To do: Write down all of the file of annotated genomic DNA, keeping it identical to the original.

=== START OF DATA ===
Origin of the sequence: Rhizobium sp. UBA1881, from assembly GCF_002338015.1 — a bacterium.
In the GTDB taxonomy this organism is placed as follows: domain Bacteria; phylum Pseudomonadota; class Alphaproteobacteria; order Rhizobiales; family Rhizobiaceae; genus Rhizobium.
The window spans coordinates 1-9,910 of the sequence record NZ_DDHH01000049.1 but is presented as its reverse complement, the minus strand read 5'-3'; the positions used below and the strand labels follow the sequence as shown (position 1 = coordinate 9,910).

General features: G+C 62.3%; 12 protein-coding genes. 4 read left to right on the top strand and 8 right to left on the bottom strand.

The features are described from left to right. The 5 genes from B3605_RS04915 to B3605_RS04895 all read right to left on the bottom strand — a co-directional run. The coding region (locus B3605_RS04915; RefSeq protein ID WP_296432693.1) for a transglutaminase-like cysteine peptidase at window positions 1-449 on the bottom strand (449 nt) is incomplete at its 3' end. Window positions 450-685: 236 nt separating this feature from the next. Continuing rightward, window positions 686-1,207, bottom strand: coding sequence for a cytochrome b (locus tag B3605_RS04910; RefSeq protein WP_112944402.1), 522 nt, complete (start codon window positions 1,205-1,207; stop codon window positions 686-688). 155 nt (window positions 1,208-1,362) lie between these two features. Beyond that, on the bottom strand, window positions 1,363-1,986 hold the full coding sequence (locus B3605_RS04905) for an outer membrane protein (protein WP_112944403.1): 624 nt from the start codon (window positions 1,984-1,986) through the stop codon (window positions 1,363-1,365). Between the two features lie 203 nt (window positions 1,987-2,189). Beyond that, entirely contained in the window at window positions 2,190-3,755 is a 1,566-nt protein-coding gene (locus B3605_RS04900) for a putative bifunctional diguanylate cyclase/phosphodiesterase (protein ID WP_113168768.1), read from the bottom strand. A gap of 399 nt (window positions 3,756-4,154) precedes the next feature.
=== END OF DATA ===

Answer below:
Origin of the sequence: Rhizobium sp. UBA1881, from assembly GCF_002338015.1 — a bacterium.
In the GTDB taxonomy this organism is placed as follows: domain Bacteria; phylum Pseudomonadota; class Alphaproteobacteria; order Rhizobiales; family Rhizobiaceae; genus Rhizobium.
The window spans coordinates 1-9,910 of the sequence record NZ_DDHH01000049.1 but is presented as its reverse complement, the minus strand read 5'-3'; the positions used below and the strand labels follow the sequence as shown (position 1 = coordinate 9,910).

General features: G+C 62.3%; 12 protein-coding genes. 4 read left to right on the top strand and 8 right to left on the bottom strand.

The features are described from left to right. The 5 genes from B3605_RS04915 to B3605_RS04895 all read right to left on the bottom strand — a co-directional run. The coding region (locus B3605_RS04915; RefSeq protein ID WP_296432693.1) for a transglutaminase-like cysteine peptidase at window positions 1-449 on the bottom strand (449 nt) is incomplete at its 3' end. Window positions 450-685: 236 nt separating this feature from the next. Continuing rightward, window positions 686-1,207, bottom strand: coding sequence for a cytochrome b (locus tag B3605_RS04910; RefSeq protein WP_112944402.1), 522 nt, complete (start codon window positions 1,205-1,207; stop codon window positions 686-688). 155 nt (window positions 1,208-1,362) lie between these two features. Beyond that, on the bottom strand, window positions 1,363-1,986 hold the full coding sequence (locus B3605_RS04905) for an outer membrane protein (protein WP_112944403.1): 624 nt from the start codon (window positions 1,984-1,986) through the stop codon (window positions 1,363-1,365). Between the two features lie 203 nt (window positions 1,987-2,189). Beyond that, entirely contained in the window at window positions 2,190-3,755 is a 1,566-nt protein-coding gene (locus B3605_RS04900) for a putative bifunctional diguanylate cyclase/phosphodiesterase (protein ID WP_113168768.1), read from the bottom strand. A gap of 399 nt (window positions 3,756-4,154) precedes the next feature.